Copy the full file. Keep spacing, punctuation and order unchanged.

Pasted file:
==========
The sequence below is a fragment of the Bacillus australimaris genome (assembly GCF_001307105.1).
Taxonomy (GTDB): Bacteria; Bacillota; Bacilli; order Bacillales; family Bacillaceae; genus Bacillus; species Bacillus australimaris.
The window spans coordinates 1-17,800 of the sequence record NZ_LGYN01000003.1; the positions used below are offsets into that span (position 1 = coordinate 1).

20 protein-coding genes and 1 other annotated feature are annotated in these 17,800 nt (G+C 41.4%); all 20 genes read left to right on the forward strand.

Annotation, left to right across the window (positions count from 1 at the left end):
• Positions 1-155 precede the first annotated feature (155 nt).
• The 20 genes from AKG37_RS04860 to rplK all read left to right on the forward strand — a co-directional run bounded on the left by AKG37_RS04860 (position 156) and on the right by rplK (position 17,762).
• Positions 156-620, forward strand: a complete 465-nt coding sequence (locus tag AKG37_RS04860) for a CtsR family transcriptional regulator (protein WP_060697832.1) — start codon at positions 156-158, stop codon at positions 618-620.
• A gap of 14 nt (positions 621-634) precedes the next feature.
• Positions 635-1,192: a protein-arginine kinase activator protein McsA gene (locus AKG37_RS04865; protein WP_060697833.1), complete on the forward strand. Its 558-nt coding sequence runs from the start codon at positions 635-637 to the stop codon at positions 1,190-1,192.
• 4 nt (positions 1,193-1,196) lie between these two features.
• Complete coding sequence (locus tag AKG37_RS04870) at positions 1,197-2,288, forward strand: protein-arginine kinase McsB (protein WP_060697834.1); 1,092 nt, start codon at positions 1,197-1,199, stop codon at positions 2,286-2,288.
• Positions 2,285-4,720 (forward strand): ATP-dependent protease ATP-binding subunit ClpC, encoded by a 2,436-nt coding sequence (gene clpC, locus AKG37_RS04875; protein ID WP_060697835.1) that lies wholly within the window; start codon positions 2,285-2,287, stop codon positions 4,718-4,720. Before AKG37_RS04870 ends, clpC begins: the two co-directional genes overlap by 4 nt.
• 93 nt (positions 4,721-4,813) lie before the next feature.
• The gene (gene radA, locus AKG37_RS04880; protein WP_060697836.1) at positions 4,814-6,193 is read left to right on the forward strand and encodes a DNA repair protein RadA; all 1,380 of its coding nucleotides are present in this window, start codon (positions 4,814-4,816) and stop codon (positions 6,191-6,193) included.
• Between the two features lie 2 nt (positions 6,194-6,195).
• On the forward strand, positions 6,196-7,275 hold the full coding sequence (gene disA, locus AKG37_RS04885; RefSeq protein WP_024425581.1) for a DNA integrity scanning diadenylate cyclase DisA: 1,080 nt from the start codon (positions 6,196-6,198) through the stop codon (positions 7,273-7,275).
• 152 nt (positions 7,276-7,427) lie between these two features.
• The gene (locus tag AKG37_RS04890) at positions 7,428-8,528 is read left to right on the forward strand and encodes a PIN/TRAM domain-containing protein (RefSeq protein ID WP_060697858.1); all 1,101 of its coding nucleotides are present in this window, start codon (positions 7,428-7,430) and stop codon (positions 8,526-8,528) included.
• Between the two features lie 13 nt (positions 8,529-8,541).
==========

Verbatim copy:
The sequence below is a fragment of the Bacillus australimaris genome (assembly GCF_001307105.1).
Taxonomy (GTDB): Bacteria; Bacillota; Bacilli; order Bacillales; family Bacillaceae; genus Bacillus; species Bacillus australimaris.
The window spans coordinates 1-17,800 of the sequence record NZ_LGYN01000003.1; the positions used below are offsets into that span (position 1 = coordinate 1).

20 protein-coding genes and 1 other annotated feature are annotated in these 17,800 nt (G+C 41.4%); all 20 genes read left to right on the forward strand.

Annotation, left to right across the window (positions count from 1 at the left end):
• Positions 1-155 precede the first annotated feature (155 nt).
• The 20 genes from AKG37_RS04860 to rplK all read left to right on the forward strand — a co-directional run bounded on the left by AKG37_RS04860 (position 156) and on the right by rplK (position 17,762).
• Positions 156-620, forward strand: a complete 465-nt coding sequence (locus tag AKG37_RS04860) for a CtsR family transcriptional regulator (protein WP_060697832.1) — start codon at positions 156-158, stop codon at positions 618-620.
• A gap of 14 nt (positions 621-634) precedes the next feature.
• Positions 635-1,192: a protein-arginine kinase activator protein McsA gene (locus AKG37_RS04865; protein WP_060697833.1), complete on the forward strand. Its 558-nt coding sequence runs from the start codon at positions 635-637 to the stop codon at positions 1,190-1,192.
• 4 nt (positions 1,193-1,196) lie between these two features.
• Complete coding sequence (locus tag AKG37_RS04870) at positions 1,197-2,288, forward strand: protein-arginine kinase McsB (protein WP_060697834.1); 1,092 nt, start codon at positions 1,197-1,199, stop codon at positions 2,286-2,288.
• Positions 2,285-4,720 (forward strand): ATP-dependent protease ATP-binding subunit ClpC, encoded by a 2,436-nt coding sequence (gene clpC, locus AKG37_RS04875; protein ID WP_060697835.1) that lies wholly within the window; start codon positions 2,285-2,287, stop codon positions 4,718-4,720. Before AKG37_RS04870 ends, clpC begins: the two co-directional genes overlap by 4 nt.
• 93 nt (positions 4,721-4,813) lie before the next feature.
• The gene (gene radA, locus AKG37_RS04880; protein WP_060697836.1) at positions 4,814-6,193 is read left to right on the forward strand and encodes a DNA repair protein RadA; all 1,380 of its coding nucleotides are present in this window, start codon (positions 4,814-4,816) and stop codon (positions 6,191-6,193) included.
• Between the two features lie 2 nt (positions 6,194-6,195).
• On the forward strand, positions 6,196-7,275 hold the full coding sequence (gene disA, locus AKG37_RS04885; RefSeq protein WP_024425581.1) for a DNA integrity scanning diadenylate cyclase DisA: 1,080 nt from the start codon (positions 6,196-6,198) through the stop codon (positions 7,273-7,275).
• 152 nt (positions 7,276-7,427) lie between these two features.
• The gene (locus tag AKG37_RS04890) at positions 7,428-8,528 is read left to right on the forward strand and encodes a PIN/TRAM domain-containing protein (RefSeq protein ID WP_060697858.1); all 1,101 of its coding nucleotides are present in this window, start codon (positions 7,428-7,430) and stop codon (positions 8,526-8,528) included.
• Between the two features lie 13 nt (positions 8,529-8,541).